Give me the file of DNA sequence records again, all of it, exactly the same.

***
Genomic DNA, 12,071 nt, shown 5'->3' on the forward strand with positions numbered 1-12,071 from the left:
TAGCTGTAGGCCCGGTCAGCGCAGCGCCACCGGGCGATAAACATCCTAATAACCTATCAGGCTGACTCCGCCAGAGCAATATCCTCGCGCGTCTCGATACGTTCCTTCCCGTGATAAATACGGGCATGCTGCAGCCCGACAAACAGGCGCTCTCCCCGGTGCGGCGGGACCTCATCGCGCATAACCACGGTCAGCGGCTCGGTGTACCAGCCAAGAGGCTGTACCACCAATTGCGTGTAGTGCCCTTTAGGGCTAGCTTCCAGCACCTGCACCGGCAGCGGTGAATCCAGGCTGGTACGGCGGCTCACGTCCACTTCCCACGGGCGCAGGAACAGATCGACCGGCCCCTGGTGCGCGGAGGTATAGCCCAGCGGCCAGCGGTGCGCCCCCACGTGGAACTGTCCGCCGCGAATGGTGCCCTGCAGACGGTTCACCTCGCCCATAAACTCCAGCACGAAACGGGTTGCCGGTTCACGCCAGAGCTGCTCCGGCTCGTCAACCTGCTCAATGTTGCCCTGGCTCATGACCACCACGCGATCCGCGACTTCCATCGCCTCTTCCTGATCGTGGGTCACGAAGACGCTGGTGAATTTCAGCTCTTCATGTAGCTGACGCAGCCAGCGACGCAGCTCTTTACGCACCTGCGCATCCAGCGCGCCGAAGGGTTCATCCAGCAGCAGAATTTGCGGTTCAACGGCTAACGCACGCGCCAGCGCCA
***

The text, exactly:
Genomic DNA, 12,071 nt, shown 5'->3' on the forward strand with positions numbered 1-12,071 from the left:
TAGCTGTAGGCCCGGTCAGCGCAGCGCCACCGGGCGATAAACATCCTAATAACCTATCAGGCTGACTCCGCCAGAGCAATATCCTCGCGCGTCTCGATACGTTCCTTCCCGTGATAAATACGGGCATGCTGCAGCCCGACAAACAGGCGCTCTCCCCGGTGCGGCGGGACCTCATCGCGCATAACCACGGTCAGCGGCTCGGTGTACCAGCCAAGAGGCTGTACCACCAATTGCGTGTAGTGCCCTTTAGGGCTAGCTTCCAGCACCTGCACCGGCAGCGGTGAATCCAGGCTGGTACGGCGGCTCACGTCCACTTCCCACGGGCGCAGGAACAGATCGACCGGCCCCTGGTGCGCGGAGGTATAGCCCAGCGGCCAGCGGTGCGCCCCCACGTGGAACTGTCCGCCGCGAATGGTGCCCTGCAGACGGTTCACCTCGCCCATAAACTCCAGCACGAAACGGGTTGCCGGTTCACGCCAGAGCTGCTCCGGCTCGTCAACCTGCTCAATGTTGCCCTGGCTCATGACCACCACGCGATCCGCGACTTCCATCGCCTCTTCCTGATCGTGGGTCACGAAGACGCTGGTGAATTTCAGCTCTTCATGTAGCTGACGCAGCCAGCGACGCAGCTCTTTACGCACCTGCGCATCCAGCGCGCCGAAGGGTTCATCCAGCAGCAGAATTTGCGGTTCAACGGCTAACGCACGCGCCAGCGCCA